The substantial and growing body of research into plagiarism includes good coverage of student views, understandings and attitudes (e.g. Crocker & Shaw, 2002; Pecorari, 2003; Shi, 2004). Less attention, though, has been given to the perspectives of university teachers, possibly because the received view of plagiarism as the worst of academic crimes is so widely established that it has appeared to be safe to assume that teachers strongly and consistently object to it as an act of academic dishonesty.
There are, however, indications in the literature that teachers' views of plagiarism may not in fact be homogeneous. For example, Sutherland-Smith (2008) found that some of the teachers she studied categorized plagiarism as always involving dishonest intent, while others took the view that it could occur unintentionally. In response to specific instances of source use, sharply differing responses to quite similar student writing strategies have been documented (Pecorari, 2008). When academics are accused of plagiarism, the charge is often the subject of heated debate, with their colleagues taking opposing positions on how to regard the act (e.g., Leatherman, 1999; Smallwood, 2002; Yilmaz, 2007). There is reason, therefore, to think that individual academics may differ widely not only in terms of how they handle cases of plagiarism which arise in their classrooms, but also in terms of which textual acts they consider to be plagiarism, or how serious they consider acts of plagiarism to be for students in various situations.
If there is inconsistency in staff views of plagiarism, this creates a dangerous situation for students, whose writing strategies may be judged to be appropriate by one teacher and dishonest by another. Inconsistent views can lead to students receiving conflicting messages, resulting in an opacity which is not helpful in shaping a climate of honesty. Inconsistencies also create difficulties for teachers and administrators who work with questions of plagiarism. If there are consistent differences between disciplines, application of uniform policies across universities may be unworkable, or unrealistic, or unfair. For pedagogical interventions, detection efforts and disciplinary responses to be appropriate, they must be based on an understanding of what the relevant academic community is prepared to accept, what it is not, and which acts, if any, fall into the gray zone between fully acceptable and transgressive. A clearer picture of staff perceptions of plagiarism is therefore needed as a foundation for universities' efforts to promote student learning and shape a culture of honesty.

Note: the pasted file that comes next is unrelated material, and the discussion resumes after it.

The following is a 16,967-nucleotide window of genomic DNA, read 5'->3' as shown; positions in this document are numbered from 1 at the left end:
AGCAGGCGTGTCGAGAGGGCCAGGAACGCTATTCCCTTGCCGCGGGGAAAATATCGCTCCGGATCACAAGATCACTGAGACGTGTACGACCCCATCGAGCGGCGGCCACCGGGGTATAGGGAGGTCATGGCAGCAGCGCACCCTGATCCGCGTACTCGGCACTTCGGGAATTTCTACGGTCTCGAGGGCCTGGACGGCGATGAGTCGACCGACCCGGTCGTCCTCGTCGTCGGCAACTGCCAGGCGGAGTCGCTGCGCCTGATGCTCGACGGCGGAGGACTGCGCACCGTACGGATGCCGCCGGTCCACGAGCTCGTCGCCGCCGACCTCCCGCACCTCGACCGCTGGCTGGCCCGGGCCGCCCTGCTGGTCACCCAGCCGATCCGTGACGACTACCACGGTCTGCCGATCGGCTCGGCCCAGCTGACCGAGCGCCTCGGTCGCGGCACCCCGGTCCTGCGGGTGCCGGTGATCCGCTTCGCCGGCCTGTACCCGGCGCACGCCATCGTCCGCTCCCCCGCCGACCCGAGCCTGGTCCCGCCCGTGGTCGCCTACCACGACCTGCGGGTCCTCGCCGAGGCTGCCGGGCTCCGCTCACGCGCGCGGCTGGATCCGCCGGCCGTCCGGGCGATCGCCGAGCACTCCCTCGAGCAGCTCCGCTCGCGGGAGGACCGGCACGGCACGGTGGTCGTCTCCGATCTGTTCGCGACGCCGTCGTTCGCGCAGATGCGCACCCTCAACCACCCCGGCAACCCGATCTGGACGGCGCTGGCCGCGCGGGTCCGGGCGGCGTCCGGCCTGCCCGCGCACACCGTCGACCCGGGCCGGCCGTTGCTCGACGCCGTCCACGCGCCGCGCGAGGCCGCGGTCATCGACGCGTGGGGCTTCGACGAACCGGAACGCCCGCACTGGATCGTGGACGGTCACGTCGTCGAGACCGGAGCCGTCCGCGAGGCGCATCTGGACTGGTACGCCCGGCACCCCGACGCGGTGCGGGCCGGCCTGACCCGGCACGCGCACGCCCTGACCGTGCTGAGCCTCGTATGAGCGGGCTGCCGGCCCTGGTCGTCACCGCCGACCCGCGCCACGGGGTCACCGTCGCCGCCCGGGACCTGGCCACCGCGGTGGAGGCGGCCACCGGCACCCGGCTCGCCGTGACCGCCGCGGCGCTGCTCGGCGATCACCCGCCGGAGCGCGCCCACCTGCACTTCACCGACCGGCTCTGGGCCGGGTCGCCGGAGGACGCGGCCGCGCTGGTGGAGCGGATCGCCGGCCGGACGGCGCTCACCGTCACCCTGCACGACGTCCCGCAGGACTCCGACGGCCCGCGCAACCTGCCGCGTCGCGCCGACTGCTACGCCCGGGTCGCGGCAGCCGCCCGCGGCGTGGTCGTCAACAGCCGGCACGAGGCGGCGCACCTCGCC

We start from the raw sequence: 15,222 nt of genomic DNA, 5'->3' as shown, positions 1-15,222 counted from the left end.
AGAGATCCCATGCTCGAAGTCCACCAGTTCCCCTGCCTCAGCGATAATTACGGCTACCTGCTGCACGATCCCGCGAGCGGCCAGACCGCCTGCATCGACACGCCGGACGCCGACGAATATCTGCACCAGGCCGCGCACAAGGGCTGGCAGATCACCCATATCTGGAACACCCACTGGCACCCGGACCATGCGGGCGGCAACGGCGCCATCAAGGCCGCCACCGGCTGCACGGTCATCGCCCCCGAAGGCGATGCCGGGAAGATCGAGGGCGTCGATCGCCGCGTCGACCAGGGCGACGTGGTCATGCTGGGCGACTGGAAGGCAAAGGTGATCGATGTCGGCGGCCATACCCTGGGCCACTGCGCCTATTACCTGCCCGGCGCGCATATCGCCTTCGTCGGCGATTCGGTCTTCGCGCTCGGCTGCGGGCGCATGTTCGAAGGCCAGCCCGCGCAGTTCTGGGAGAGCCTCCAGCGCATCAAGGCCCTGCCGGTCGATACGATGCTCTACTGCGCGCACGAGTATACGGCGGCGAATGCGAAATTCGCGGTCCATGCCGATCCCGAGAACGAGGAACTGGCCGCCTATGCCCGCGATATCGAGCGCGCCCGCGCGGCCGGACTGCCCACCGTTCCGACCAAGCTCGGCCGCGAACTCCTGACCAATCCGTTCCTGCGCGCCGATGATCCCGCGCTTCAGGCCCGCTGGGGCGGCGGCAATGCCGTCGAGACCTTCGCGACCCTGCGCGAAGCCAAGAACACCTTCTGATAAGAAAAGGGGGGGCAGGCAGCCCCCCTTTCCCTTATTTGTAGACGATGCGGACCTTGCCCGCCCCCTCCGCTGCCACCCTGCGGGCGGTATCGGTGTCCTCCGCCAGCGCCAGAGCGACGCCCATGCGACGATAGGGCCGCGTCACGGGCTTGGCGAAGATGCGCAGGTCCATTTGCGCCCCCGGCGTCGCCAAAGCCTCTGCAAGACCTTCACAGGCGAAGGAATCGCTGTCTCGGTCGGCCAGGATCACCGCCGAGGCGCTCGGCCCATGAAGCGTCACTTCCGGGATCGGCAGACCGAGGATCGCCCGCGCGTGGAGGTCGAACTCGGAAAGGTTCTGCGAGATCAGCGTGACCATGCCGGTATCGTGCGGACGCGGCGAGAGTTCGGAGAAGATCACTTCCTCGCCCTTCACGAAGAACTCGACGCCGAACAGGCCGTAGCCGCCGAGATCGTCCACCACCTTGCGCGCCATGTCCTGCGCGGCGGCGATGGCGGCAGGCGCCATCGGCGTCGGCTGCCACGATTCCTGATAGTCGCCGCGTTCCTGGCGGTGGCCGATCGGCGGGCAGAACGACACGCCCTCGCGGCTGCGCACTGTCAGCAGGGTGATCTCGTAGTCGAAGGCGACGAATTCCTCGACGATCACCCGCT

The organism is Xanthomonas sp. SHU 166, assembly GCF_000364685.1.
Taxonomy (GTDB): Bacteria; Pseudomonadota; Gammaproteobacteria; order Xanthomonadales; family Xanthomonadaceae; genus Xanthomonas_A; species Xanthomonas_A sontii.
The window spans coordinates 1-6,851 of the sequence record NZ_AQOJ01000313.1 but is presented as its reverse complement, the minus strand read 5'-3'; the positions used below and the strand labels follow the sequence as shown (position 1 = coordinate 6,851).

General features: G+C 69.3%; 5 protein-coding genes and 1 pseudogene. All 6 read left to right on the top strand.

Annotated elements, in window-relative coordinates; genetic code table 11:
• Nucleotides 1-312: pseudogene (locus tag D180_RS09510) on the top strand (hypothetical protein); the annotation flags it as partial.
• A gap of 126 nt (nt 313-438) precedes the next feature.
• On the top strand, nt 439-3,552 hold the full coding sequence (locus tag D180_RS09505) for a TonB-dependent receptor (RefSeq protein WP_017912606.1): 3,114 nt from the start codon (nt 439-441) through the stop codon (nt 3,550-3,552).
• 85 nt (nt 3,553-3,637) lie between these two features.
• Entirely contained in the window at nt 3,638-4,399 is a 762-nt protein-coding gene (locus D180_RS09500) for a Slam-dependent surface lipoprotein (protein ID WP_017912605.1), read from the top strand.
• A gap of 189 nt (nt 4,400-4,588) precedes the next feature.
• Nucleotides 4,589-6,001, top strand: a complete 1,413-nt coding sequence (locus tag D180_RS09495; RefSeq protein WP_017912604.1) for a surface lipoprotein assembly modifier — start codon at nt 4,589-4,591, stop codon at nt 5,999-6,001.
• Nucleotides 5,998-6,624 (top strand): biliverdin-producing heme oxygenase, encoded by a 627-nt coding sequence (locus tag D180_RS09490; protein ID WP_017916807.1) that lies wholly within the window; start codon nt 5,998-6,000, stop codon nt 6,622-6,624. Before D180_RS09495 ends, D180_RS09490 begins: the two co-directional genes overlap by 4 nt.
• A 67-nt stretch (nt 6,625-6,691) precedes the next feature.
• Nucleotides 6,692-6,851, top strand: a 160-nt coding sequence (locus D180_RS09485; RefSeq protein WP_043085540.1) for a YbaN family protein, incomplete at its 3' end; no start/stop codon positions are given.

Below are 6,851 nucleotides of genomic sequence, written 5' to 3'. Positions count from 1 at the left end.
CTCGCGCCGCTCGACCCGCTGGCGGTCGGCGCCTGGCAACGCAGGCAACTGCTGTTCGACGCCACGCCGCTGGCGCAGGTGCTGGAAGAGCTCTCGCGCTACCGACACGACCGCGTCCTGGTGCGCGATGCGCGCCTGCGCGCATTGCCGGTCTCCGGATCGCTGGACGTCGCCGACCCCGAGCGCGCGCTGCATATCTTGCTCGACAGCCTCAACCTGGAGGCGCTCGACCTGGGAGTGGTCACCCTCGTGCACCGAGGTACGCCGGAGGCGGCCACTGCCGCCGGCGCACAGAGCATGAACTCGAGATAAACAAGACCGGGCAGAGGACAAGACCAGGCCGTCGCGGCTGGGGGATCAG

This paper presents the findings of a study of university teaching staff and their attitudes toward plagiarism. Interviews were conducted with university teachers in one English speaking country and one country in which English is a foreign language in common use in tertiary education. Teachers came from a range of academic disciplines and from two institutions per country. The interviews aimed at establishing the extent to which informants took similar or different views on plagiarism and how these differences might be related to national or academic culture.
The interviews show considerable diversity in how academics react to instances of possible plagiarism. While some of the differences appear to be linked to disciplinary differences and what parts of the writing process are prized across disciplines, there was also variation within the same fields. One important factor explaining the diversity of responses is whether the staff member viewed the plagiarism in question as springing from dishonest intent. When teachers believe that students lack intention to deceive, they are reluctant to categorize the student's work as plagiarism. Perceptions about what they assume to be the student's intention are therefore a more relevant criterion for some teachers in determining plagiarism than the actual relationship between the student's work and the sources it draws on. This finding has important implications for the use of text-comparison tools which rely on textual features to detect the possible presence of plagiarism.
Another issue emerging as important was the difficulty of writing in a foreign language, and there are indications that some teaching staff may take this issue into account in determining whether a text manifests plagiarism. This in turn is related to the different attitudes to students who are writing in a foreign language in a country where they are paying customers and in one where they are valuable guests.
A third factor is the teacher’s view of the relation of text and content, which derives from disciplinary epistemology. Where text is constitutive of meaning, as in the humanities and social sciences, copying of any part may seem to be theft of intellectual property. But in the natural sciences, where a clear distinction can be made between the intellectual work and the report of it, there may be more tolerance of copying mere words.
Because inconsistent views of which writing strategies are transgressive have, as noted
above, a potentially heavy impact on novice writers, implications for educational
administration and teaching practice will be discussed.
This paper was submitted to the International Integrity & Plagiarism Conference which ran between 2004-2014. The paper was peer reviewed by an independent editorial board and features in the conference proceedings.